When a monk claims to also be lawful, and registers as such under detection spells, and so forth, people will expect him to act that way. If said monk is an NPC, and the players determine he's lawful and make a deal with him, and he breaks said deal and otherwise acts unlawful, the players would be (rightly) enraged. If he's the sort to do things like make a deal/promise that he has no intention of keeping, then he shouldn't register as lawful under detection spells (without misdirecting magic, obviously).
When we fail to apply these same rules to PCs, it shatters immersion.
If you want to play a morally-gray character, great! Go right ahead, just put your money where your mouth is and write an alignment on your sheet that actually matches your concept, and make your mechanical choices accordingly.
A man so obsessed with his research into undeath that he'll risk self-corruption through the use of dark magics to learn its secrets, and who has to take deliberate precautions to preserve his soul against the darkness, is very interesting and morally-gray concept.
A man so obsessed with his research into undeath that he'll... well, do really nothing risky or questionable at all, because a spell is just a spell... That's not morally gray. Not even close.
Played Ocarina of Time in my youth. Provoked the chickens.
They were swooping from everywhere, and from nowhere. Looked for the nearest cover: the empty well in Kakariko Village.
Took a dive, took some damage.
Stood up, held my breath a moment.
Looked up, saw a circle of clear sky.
Kept looking, saw a dot.
Dot got bigger.
Dot brought friends.
Chickens came down the well.
Scrambled for the ladder, had to find a real building. Had to get out.
Chicken knocked me off the ladder, less than halfway up.
Died in a haze of feathers with only the dimmest view of open air above me...
The Beard wrote:
...if the game mechanics are going to penalize a character for using an evil spell in a good way regardless of the outcome.
Then it's a good thing no one's suggesting that.
What's being proposed is "it's an aligned action to cast an aligned spell". The additional rider of "in a differently-aligned way regardless of the outcome" is something that has only been mentioned by those either trying to set it up to look worse than it is or trying to ward against jerkface GMs.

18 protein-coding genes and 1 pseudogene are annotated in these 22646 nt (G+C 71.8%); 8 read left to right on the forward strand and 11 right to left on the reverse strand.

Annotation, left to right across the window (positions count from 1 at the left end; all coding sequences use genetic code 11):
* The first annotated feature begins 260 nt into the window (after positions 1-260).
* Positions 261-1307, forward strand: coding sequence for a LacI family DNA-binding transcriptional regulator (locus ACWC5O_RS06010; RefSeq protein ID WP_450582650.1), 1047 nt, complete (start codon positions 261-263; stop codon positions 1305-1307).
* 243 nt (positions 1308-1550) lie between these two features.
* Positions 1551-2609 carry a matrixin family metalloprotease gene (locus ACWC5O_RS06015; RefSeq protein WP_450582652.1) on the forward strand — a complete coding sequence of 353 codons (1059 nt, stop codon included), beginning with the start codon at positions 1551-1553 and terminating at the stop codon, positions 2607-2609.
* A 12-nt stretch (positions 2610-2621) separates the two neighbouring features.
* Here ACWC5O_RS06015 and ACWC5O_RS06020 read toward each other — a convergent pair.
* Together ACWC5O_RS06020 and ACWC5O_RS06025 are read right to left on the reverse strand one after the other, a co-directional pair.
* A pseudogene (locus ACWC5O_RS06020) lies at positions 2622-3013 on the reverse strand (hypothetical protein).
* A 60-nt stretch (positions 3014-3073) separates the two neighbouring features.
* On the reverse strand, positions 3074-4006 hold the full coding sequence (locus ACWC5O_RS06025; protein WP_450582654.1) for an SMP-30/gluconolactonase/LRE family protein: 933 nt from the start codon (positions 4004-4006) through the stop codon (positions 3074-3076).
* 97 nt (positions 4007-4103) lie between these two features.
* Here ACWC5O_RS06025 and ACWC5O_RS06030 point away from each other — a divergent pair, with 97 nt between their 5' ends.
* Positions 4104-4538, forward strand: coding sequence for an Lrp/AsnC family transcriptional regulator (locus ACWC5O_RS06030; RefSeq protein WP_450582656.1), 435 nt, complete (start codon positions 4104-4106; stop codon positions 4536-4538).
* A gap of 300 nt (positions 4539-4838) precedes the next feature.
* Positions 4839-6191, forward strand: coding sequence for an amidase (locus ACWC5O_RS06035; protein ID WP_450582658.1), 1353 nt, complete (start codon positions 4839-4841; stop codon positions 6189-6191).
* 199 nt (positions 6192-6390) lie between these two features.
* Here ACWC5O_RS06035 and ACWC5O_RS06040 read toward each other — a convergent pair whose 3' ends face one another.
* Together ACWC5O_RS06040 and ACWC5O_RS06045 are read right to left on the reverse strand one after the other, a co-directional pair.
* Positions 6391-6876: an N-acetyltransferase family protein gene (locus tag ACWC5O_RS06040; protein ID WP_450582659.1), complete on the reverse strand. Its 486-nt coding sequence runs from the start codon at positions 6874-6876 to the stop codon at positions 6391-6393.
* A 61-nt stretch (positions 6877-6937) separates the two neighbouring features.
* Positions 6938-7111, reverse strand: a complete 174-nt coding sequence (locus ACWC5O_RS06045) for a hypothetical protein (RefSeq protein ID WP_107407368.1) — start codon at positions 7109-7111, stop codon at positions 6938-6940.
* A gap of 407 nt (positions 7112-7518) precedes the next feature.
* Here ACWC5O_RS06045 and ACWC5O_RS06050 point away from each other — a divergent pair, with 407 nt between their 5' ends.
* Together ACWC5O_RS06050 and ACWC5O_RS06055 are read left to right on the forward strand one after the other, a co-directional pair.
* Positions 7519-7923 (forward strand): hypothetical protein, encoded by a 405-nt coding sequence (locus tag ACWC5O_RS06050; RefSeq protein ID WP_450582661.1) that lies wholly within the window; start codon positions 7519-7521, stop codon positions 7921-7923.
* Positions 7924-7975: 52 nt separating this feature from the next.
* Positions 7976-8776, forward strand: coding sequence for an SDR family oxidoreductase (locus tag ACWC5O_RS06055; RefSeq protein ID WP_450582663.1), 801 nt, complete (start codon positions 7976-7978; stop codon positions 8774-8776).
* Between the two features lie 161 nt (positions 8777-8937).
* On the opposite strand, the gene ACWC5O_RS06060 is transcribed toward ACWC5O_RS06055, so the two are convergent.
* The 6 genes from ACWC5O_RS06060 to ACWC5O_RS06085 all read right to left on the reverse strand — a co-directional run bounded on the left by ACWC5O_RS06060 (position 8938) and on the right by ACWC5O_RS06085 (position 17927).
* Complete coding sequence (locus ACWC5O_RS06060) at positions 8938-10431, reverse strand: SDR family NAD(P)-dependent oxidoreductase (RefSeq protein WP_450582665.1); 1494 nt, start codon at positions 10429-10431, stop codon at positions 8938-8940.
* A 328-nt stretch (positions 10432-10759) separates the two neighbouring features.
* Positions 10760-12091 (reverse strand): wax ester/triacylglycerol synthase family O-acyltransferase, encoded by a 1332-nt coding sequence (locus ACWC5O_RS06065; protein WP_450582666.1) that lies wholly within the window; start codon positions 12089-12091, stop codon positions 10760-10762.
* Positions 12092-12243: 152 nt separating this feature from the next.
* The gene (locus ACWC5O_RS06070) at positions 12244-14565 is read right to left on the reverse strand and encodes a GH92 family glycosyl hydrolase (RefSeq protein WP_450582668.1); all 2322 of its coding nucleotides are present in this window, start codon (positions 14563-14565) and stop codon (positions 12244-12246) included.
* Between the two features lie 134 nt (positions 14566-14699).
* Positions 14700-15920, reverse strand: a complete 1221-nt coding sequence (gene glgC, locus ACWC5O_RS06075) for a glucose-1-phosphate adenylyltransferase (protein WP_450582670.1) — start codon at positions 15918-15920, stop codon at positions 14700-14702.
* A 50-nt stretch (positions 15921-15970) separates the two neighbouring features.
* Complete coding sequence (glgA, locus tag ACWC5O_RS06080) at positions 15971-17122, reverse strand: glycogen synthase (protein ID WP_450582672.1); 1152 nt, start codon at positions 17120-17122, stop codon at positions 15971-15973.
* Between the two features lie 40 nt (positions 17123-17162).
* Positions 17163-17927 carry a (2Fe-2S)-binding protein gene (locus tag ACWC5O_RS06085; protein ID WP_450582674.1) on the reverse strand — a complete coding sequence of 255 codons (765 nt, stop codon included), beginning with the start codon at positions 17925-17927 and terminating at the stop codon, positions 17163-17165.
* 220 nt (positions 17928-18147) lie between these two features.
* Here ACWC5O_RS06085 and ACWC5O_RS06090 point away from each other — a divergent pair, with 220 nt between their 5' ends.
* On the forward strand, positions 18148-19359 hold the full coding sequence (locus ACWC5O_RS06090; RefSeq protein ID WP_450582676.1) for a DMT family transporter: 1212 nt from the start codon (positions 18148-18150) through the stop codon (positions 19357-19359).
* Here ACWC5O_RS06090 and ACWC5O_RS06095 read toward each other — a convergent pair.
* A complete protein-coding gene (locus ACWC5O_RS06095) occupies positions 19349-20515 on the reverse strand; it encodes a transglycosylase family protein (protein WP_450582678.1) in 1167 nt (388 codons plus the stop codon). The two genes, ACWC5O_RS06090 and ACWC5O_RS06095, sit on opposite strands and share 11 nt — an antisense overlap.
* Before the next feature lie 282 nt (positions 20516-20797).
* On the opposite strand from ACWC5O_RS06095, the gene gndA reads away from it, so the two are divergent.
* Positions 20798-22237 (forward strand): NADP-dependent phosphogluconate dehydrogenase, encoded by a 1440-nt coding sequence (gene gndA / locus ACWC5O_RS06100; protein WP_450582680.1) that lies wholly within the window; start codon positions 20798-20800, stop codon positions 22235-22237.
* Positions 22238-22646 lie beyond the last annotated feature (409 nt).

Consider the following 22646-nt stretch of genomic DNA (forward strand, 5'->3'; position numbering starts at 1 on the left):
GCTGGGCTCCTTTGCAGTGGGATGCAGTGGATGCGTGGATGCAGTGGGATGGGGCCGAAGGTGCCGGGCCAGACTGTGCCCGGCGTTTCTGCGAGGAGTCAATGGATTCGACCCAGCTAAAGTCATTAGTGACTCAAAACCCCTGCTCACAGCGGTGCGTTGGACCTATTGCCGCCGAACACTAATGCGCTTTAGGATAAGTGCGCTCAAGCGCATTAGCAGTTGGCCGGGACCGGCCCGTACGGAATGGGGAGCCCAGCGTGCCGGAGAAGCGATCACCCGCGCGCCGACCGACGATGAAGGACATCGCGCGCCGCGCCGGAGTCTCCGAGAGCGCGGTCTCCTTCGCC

No one at all is proposing that the actual rule should become "no matter what you're doing or why, any aligned spell involved will determine the overall alignment of the entire process". I would appreciate it if you would stop representing the topic as such.
The Beard wrote:
A.) Many people's characters will need either retirement or a complete rebuild. This is due to having been built near exclusively around utilizing these handful of "evil" spells, the necromancer and diabolist sorts being two prime examples.
See my "people working with hazardous materials need to wash their hands" bit, above. Roleplaying gold, unless the person's character concept is actually evil and they just put "N" on their sheet to skirt the rules, in which case I'm fine with putting a stop to it. But for actual neutral necromancers, it creates roleplay opportunities.
B.) It will strip away access to at least one prestige class (and probably a few others that I haven't caught yet).
Which one's that?
C.) There is at least one tiefling variant (one of the better ones, at that) that would become unplayable in the event of a decision such as that.
No. You either misunderstand or are misrepresenting what's being talked about to make it look worse. The tiefling (and all variants) get a 1/day SLA. NO ONE is talking about a single casting of ANYTHING forcing an alignment shift.
D.) The list of available summons is already somewhat lackluster in a lot of ways. The evil outsiders you can call upon are probably the most useful ones, with some of the celestial types being a close second.
And now you have to think about what you summon, and whether the risk to your personhood is worth the power you think you need. Roleplaying opportunity! :) Unless, of course, you're again suggesting that someone's talking about a single spell instantly shifting you, which is not the case.
E.) Neutral clerics of evil deities would probably need to be looked at again. If evil descriptor spells start making you evil, I'd imagine drawing your "divine" powers from an entity such as Asmodeus would also be putting you at serious risk. Well, I guess on could argue a slow corruption on that one, like being lured down the dark path bit by bit.
See my earlier post about the roleplaying opportunities with this one. "Don't want to piss off Asmodeus by being too good, but I can't let myself slip all the way to evil either! Tension!"
F.) It would fail to take into account variables. Yes, that person just cast hellfire ray. However, they saved innumerable lives by doing so. Their willingness to risk condemnation of their own soul in order to safeguard the masses, in the eyes of many, would be an /exceedingly/ good act. However, removal of the exemption turns this from a intriguing question of morality to a case of "too bad."
Again, no. No one is suggesting that the casting of aligned spells become the ONLY metric of morality for a PC's actions, which your example suggests. Including aligned spells within existing PFS alignment rules actually takes your example from "Of course I'll cast it; why wouldn't I?" to the roleplaying gold of "Is this dark power worth the cost? I have to decide! Tension!" That seems like something we would want, right?